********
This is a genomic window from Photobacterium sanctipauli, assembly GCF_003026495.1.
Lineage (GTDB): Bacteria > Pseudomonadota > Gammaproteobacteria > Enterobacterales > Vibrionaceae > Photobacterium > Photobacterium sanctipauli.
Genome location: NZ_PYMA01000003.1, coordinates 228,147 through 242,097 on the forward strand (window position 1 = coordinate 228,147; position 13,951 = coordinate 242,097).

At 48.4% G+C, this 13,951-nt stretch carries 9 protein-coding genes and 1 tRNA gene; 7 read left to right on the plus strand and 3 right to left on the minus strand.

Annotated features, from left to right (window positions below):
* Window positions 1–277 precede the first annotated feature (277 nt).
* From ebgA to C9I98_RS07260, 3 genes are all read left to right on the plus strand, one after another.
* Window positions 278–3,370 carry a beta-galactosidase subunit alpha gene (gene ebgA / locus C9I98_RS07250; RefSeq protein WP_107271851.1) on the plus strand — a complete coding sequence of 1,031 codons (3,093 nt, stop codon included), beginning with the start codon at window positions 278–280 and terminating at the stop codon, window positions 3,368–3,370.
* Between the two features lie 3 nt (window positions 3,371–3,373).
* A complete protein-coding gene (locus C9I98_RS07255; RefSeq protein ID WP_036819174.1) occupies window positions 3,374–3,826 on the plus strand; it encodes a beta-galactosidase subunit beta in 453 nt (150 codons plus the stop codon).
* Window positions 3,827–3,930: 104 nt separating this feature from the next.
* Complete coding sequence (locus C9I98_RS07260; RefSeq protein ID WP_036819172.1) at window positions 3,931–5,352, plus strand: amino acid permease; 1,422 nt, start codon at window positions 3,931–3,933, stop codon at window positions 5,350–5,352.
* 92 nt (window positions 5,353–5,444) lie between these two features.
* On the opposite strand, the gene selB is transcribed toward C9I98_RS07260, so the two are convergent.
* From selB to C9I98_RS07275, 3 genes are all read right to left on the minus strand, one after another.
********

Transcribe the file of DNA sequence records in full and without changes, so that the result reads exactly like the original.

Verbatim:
This is a genomic window from Photobacterium sanctipauli, assembly GCF_003026495.1.
Lineage (GTDB): Bacteria > Pseudomonadota > Gammaproteobacteria > Enterobacterales > Vibrionaceae > Photobacterium > Photobacterium sanctipauli.
Genome location: NZ_PYMA01000003.1, coordinates 228,147 through 242,097 on the forward strand (window position 1 = coordinate 228,147; position 13,951 = coordinate 242,097).

At 48.4% G+C, this 13,951-nt stretch carries 9 protein-coding genes and 1 tRNA gene; 7 read left to right on the plus strand and 3 right to left on the minus strand.

Annotated features, from left to right (window positions below):
* Window positions 1–277 precede the first annotated feature (277 nt).
* From ebgA to C9I98_RS07260, 3 genes are all read left to right on the plus strand, one after another.
* Window positions 278–3,370 carry a beta-galactosidase subunit alpha gene (gene ebgA / locus C9I98_RS07250; RefSeq protein WP_107271851.1) on the plus strand — a complete coding sequence of 1,031 codons (3,093 nt, stop codon included), beginning with the start codon at window positions 278–280 and terminating at the stop codon, window positions 3,368–3,370.
* Between the two features lie 3 nt (window positions 3,371–3,373).
* A complete protein-coding gene (locus C9I98_RS07255; RefSeq protein ID WP_036819174.1) occupies window positions 3,374–3,826 on the plus strand; it encodes a beta-galactosidase subunit beta in 453 nt (150 codons plus the stop codon).
* Window positions 3,827–3,930: 104 nt separating this feature from the next.
* Complete coding sequence (locus C9I98_RS07260; RefSeq protein ID WP_036819172.1) at window positions 3,931–5,352, plus strand: amino acid permease; 1,422 nt, start codon at window positions 3,931–3,933, stop codon at window positions 5,350–5,352.
* 92 nt (window positions 5,353–5,444) lie between these two features.
* On the opposite strand, the gene selB is transcribed toward C9I98_RS07260, so the two are convergent.
* From selB to C9I98_RS07275, 3 genes are all read right to left on the minus strand, one after another.